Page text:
Jewish Agency Chairman Isaac Herzog sent a letter on Thursday to U.K. Labour leader Jeremy Corbyn in which he accused him and his party of crossing the line into anti-Semitism through what he described as their demonization of Israel.
The letter was prompted by a BBC Panorama investigation into anti-Semitism in the British party – titled “Is Labor Anti-Semitic?” – which was aired last week.
“It is legitimate to criticize any government. I have done so myself as leader of the opposition, from within the Knesset – as vibrant and as vivid a democratic parliament as you may find in any liberal democracy,” wrote Herzog, who served as chairman of the Israeli Labor Party from 2013 to 2018.
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“But it is racist to attribute to a whole ethnic or religious group negative characteristics, which are supposedly innate,” he added. “It is anti-Semitic to demonize Israel and Israelis in general as inherently evil. It is anti-Semitic to apply double standards to Israel, that is: To hold it to standards to which no other nation is held. And it is anti-Semitic to delegitimize the Jewish people's right to a sovereign state of its own – and to apply this denial exclusively to Jews and to no other people. All of this relies heavily on ages-old anti-Jewish prejudice, stereotypes and bigotry. The new mask of this old hatred fools no one.”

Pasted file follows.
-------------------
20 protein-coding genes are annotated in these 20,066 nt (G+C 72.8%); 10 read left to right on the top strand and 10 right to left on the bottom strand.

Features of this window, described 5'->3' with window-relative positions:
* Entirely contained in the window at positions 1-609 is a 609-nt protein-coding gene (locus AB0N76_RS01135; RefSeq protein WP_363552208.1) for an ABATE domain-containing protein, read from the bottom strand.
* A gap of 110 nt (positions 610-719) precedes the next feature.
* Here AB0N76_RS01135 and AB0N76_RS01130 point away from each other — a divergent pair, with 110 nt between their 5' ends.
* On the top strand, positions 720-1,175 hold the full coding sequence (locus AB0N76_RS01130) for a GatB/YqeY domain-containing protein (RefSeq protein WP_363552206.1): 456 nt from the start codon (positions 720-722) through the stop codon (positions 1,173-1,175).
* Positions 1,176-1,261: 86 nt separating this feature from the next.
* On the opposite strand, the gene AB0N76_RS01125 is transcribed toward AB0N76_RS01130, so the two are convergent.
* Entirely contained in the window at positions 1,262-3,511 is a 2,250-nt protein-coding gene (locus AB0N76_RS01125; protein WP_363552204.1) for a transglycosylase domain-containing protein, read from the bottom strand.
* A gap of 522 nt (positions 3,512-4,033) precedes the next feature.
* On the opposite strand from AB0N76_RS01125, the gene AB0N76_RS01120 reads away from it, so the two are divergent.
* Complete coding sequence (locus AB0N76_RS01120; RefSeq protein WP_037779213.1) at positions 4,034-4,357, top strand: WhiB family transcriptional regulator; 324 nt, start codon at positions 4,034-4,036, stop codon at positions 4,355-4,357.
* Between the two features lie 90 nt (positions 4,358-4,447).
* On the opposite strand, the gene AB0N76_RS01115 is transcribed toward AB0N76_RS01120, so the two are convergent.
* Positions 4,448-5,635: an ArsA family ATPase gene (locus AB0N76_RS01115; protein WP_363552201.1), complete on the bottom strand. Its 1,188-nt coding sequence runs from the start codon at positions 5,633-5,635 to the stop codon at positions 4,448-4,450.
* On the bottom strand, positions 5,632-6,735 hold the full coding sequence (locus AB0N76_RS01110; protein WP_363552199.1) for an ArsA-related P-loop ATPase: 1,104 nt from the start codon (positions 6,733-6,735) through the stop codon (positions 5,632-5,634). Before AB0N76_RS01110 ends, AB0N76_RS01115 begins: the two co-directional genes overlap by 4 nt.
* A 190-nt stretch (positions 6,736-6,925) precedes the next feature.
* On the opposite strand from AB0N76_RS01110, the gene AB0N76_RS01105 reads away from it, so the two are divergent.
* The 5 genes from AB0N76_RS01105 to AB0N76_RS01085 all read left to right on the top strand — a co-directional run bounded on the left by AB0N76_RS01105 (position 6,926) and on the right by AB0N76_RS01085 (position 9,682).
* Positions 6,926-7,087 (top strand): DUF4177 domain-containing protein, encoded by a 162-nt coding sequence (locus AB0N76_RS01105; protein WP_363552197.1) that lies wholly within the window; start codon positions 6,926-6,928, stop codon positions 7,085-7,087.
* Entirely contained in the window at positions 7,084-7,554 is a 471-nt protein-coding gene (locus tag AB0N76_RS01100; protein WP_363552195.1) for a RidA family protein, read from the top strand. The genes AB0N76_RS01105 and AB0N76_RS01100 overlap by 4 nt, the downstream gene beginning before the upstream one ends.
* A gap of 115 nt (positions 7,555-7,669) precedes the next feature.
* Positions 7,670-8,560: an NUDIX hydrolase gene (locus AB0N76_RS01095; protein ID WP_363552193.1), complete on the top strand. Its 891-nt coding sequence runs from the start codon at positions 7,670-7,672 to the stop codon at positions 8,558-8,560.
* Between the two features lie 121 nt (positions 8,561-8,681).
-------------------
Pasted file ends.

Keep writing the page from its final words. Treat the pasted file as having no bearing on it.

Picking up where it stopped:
Herzog described the treatment of anti-Semitic incidents within the ranks of the British Labor party, as exposed in the BBC documentary, as “outrageous,” and the leniency displayed by the party's institutions toward members who spread anti-Semitic tropes as “mind-boggling.”
The Jewish Agency chairman noted that when he served as head of Labor (“your sister party”), he had invited Corbyn to pay a visit to Yad Vashem, the Jerusalem-based Holocaust memorial and museum. “It is a shame that you did not respond to this invitation as many other leaders did,” he wrote.
Herzog urged Corbyn to establish an independent commission of inquiry into anti-Semitism within the Labour party and to publish its recommendations. Such measures, he wrote, “will allow British Jews to feel safe and wanted once again within Labour, as they have in the past.”
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